Sheba Rana Shrestha, Sales & Marketing Manager at Dwarika’s Hotel shares, “We have guests from almost every part of the world and I have personally seen guests being mesmerized by our rich culture and tradition. Our hospitality is deeply rooted in the genes. We don’t need to be taught hospitality. Monuments are a part of our life. Our culture and heritage are our biggest assets and all these make Nepal a unique experience”.
Similarly in recent days, an architectural masterpiece was designed by Prabal Thapa and Jeetendra Shrestha called Swotha Traditional Homes. It is a 70 year old Newari residence restored to become one of the most beautiful bed and breakfast in the medieval city of Patan. Located in the heart of Patan, the beautiful hotel owned by six people is the perfect combination of simplicity and elegance and a beautiful mix of the old and new. The interiors are simple and beautiful. The hotel’s nine rooms are spacious and each has a modern bathroom. The most amazing feature that visitors love is the personal balcony which every room boasts. “Working with an old building is a real challenge. We have to think about a lot of things. Comfort and security should be thoroughly considered,” says Samun Bajracharya, the Manager of Traditional Homes. Swotha is also an environmentally and socially conscious business. The hotel uses solar energy for electricity back up and uses cotton curtains, sheets and carpets from local artisans of Patan. They also use only organic soaps and toiletries in the bathrooms. Swotha is seen as a trend setter and today many young entrepreneurs are taking cue.
Hotel Heritage is in Bhaktapur and draws its influence from the Malla and Rana era. Prakash M. Dhaubhadel started the hotel to preserve the rich tradition and heritage of Bhaktapur and to honour the memory of his father Akhanda Prasad Dhaubhadel and his ancestors who lived there since the 12th century. The terracotta infused hotel is a perfect example of preservation of art, culture and history. Zenith Dhaubhadel, Managing Director of the hotel says every piece in the hotel has a story. Handmade clay products, antique bricks and stone floors at the entrance come from the rubble of a royal palace and are over 400 years old. Almost all the furniture in the hotel is either antique or built from repurposed wood which is at least one or two centuries old. The hotel is also helping the community by providing employment to single mothers and disadvantaged people. Hotel Heritage also works towards the welfare of street dogs.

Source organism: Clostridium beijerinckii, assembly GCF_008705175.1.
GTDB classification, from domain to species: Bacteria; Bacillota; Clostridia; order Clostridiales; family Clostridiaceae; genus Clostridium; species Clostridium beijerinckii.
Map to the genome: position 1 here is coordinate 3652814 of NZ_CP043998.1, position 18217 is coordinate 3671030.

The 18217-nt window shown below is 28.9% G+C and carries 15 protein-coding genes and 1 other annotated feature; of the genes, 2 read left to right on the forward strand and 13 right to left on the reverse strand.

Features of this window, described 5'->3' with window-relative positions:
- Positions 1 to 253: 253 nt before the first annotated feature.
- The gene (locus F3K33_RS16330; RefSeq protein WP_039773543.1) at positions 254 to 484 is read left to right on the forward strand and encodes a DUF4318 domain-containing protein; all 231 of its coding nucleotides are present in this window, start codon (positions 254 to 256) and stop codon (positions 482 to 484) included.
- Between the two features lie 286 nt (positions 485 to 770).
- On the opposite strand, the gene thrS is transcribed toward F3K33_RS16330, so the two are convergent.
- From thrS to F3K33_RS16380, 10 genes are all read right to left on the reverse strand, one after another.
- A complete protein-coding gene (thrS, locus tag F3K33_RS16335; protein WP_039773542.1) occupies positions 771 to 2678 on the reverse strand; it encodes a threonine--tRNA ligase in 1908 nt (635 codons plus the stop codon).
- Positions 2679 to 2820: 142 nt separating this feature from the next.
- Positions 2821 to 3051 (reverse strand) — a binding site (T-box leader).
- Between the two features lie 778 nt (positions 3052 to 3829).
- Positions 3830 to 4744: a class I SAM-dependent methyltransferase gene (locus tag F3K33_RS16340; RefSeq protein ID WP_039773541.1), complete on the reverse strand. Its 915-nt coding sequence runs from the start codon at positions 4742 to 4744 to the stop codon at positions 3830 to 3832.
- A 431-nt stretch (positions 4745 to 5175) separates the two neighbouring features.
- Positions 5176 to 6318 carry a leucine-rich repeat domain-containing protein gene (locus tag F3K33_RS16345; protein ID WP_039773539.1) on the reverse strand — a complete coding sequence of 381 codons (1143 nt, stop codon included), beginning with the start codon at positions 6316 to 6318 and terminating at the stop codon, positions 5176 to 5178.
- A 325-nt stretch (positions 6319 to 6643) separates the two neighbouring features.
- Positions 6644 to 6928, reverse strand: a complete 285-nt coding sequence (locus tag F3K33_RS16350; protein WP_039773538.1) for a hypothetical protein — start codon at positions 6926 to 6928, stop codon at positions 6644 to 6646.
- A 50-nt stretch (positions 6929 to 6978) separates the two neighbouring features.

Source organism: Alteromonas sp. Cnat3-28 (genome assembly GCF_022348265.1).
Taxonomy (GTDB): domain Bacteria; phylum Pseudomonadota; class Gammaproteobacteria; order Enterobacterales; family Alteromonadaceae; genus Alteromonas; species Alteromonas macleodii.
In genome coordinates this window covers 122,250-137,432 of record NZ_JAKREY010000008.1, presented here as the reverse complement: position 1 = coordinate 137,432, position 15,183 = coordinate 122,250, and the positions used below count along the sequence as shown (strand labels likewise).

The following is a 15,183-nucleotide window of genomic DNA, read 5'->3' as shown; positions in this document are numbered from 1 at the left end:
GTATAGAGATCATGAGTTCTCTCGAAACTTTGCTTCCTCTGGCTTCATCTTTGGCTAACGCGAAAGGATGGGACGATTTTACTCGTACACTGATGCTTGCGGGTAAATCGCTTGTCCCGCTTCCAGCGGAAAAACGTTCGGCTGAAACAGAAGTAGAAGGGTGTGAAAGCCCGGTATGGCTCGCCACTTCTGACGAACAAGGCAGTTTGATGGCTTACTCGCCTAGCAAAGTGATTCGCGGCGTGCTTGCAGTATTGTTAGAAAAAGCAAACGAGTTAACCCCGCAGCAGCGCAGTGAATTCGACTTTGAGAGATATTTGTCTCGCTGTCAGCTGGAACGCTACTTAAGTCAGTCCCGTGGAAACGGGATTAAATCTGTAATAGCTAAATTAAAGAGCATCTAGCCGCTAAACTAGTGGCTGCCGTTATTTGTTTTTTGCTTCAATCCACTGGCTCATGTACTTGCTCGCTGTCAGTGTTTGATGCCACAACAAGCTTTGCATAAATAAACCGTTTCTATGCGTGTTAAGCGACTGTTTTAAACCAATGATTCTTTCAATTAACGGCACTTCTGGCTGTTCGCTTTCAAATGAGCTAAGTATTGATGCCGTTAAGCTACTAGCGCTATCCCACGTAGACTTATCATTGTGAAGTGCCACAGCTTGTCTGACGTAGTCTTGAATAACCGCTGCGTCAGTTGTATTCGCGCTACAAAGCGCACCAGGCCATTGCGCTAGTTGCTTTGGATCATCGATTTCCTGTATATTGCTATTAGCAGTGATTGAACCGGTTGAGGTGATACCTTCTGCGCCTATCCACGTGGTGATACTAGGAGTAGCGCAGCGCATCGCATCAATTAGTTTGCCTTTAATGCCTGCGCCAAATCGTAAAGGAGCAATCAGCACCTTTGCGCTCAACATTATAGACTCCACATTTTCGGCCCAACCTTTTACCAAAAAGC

With 20 years of experience in the hotel business locally and globally Prabesh Aryal, Executive Director of Hotel Association Nepal (HAN), shares that hotels in Nepal have tremendous opportunity. “The hotel industry is one of the two major pillars of tourism along with aviation. In term of growth there are many new branded hotels coming up.
We are extremely rich in culture and heritage. The importance of heritage is very big. “Our ethnicity, diverse culture and language, our remarkable history, I strongly feel the need for their preservation. They should be preserved not just for attraction of foreign guests but for our future generations. So I believe heritage hotels are very important for a culturally rich country like ours.” says Aryal. Hotels, be it a commercial or heritage are one of the biggest stakeholders in tourism industry in terms of investment. Along with investment, heritage hotel brings uniqueness. The infrastructure and the artifacts preserved show our culture and history to the world. It represents our lifestyle. Heritage hotels have the potential of becoming a destination in themselves.
CNN.com has covered all the three hotels Business 360 spoke with recently in an article listing them as Nepal’s Top 5 Responsible Boutique Hotels.
Sheba Rana Shrestha of Dwarika’s Hotel opines, “Our culture and heritage defines us. They identify us from rest of the world. They are our roots. They are the very soul of the word Nepali. And who are we, without our roots?”